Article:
Finance

Spanish GGR down 50% year-on-year

2 minutes read
Spanish industry association Cejuego's latest Yearbook of Gaming in Spain, compiled in partnership with the University Carlos III of Madrid, has revealed a 50% drop in gaming revenue in between January and October 2020.

The results show that gross revenue across all products and channels stood at €4.35bn for the ten month period, down 50% 2019 figures.

Of the 2020 revenue, €2.45bn came from private gaming companies, while €1.9bn came from the state-owned Organización Nacional de Ciegos Españoles (ONCE) and Sociedad Estatal Loterías y Apuestas del Estado (SELAE).

In 2019, gaming represented 0.8% of Spain’s GDP, as revenue for SELAE and ONCE stood at €4.59bn, up 6.2% on 2018, and privately owned gaming companies brought in €4.86bn, down 0.1% on the year before.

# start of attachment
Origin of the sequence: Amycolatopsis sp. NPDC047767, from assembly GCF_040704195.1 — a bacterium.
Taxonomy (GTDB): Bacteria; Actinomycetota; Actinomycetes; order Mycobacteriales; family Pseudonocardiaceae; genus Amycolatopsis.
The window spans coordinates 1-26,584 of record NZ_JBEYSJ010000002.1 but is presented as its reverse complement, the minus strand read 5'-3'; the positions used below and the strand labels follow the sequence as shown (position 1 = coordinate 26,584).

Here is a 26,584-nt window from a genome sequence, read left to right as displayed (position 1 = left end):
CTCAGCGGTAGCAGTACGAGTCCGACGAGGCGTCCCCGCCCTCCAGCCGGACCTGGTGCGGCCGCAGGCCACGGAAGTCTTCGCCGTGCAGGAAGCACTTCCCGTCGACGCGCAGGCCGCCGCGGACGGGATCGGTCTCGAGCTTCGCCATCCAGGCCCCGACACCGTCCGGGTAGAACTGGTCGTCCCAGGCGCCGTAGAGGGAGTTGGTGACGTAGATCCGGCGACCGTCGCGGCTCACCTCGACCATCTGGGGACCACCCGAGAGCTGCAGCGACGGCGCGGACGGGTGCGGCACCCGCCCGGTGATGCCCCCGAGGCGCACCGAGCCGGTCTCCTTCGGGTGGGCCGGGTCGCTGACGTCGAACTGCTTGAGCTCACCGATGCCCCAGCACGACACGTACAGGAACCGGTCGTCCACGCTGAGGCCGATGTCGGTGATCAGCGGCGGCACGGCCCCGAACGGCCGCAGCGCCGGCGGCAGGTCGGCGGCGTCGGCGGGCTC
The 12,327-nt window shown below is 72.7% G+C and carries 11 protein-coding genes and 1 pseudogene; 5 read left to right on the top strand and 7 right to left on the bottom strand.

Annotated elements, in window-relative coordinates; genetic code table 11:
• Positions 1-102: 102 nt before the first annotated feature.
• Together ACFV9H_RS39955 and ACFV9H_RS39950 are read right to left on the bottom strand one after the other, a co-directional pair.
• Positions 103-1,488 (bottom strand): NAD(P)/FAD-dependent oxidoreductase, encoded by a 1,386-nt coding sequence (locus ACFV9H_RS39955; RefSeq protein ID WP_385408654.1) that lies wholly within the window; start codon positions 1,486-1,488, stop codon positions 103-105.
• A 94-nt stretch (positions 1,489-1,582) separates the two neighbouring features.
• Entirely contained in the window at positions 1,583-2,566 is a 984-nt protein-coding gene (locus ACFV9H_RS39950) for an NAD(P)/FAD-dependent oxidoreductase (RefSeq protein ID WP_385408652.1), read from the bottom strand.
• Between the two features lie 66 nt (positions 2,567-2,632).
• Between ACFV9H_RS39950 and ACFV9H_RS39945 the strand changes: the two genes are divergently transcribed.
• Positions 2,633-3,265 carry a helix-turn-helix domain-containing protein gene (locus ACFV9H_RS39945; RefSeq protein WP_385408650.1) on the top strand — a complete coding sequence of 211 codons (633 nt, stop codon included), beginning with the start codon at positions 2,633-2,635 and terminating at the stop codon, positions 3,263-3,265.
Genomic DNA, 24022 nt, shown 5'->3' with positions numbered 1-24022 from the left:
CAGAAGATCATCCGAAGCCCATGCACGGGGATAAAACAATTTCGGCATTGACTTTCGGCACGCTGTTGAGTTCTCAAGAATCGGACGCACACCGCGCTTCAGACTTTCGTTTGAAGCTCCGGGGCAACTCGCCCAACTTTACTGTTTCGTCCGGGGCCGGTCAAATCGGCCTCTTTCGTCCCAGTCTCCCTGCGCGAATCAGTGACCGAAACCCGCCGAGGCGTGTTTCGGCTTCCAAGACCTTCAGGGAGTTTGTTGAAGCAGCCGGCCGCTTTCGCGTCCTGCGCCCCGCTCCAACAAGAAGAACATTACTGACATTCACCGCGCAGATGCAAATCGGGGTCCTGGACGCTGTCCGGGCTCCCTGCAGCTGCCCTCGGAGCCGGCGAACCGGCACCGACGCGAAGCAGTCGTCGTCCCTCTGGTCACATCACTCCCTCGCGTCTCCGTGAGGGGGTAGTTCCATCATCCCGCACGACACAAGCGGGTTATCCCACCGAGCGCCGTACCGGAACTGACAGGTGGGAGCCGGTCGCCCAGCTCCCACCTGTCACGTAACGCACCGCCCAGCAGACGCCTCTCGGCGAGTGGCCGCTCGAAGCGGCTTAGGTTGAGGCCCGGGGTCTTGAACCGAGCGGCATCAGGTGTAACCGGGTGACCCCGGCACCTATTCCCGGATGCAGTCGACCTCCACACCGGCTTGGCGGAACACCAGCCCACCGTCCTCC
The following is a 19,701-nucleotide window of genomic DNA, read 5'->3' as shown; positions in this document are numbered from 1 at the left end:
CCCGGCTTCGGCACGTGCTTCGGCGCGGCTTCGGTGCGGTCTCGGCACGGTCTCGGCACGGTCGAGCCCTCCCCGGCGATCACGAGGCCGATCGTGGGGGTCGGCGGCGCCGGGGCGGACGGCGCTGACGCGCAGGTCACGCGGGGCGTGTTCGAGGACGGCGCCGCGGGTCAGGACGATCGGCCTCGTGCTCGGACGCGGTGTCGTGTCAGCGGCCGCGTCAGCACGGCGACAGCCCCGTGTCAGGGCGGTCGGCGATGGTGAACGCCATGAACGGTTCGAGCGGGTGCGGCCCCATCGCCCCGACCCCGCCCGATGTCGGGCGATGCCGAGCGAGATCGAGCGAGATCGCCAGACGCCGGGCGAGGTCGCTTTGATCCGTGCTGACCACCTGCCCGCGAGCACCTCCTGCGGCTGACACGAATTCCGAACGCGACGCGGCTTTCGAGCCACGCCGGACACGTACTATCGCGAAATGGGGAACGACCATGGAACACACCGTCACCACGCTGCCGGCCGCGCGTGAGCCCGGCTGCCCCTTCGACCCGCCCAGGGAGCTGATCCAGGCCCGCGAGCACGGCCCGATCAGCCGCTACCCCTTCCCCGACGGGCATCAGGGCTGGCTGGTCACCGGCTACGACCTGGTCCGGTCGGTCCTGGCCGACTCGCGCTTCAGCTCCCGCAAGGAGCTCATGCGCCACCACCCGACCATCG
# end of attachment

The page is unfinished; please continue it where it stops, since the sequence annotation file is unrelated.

The report notes that at the end of 2019, gaming still had not recovered from the fall suffered during Spain’s previous economic crisis. Total revenue for the year was €10.23bn, 6% lower than in the years prior to the economic crisis.

The majority of 2019 private gaming revenue came from machines in the hospitality industry and bingo halls, while 7.7% – around €776m – came from online gambling.

In 2019, the sector employed 84,797 people. This comprised 47,047 employees of private businesses; 18,463 at SELAE, and 19,287 at ONCE. In addition, some 50,000 indirect jobs were generated by arcade machines in the hospitality sector.

Alejandro Landaluce, CEO of Cejuegos, said: “Despite the fact the drop in income from gaming companies is higher than that recorded in other sectors such as fashion, automobiles or in-store sales in department stores, we have managed to reduce ERTES [redundancies] to 15% of the workforce, so that 85% of the employees in the sector are working at the moment”.

Results posted in October showed that Spain’s online gambling market grew 17.7% year-on-year in the second quarter of 2020, as the growth of online casino and poker offset declines for sports betting caused by sport shutdowns across the globe.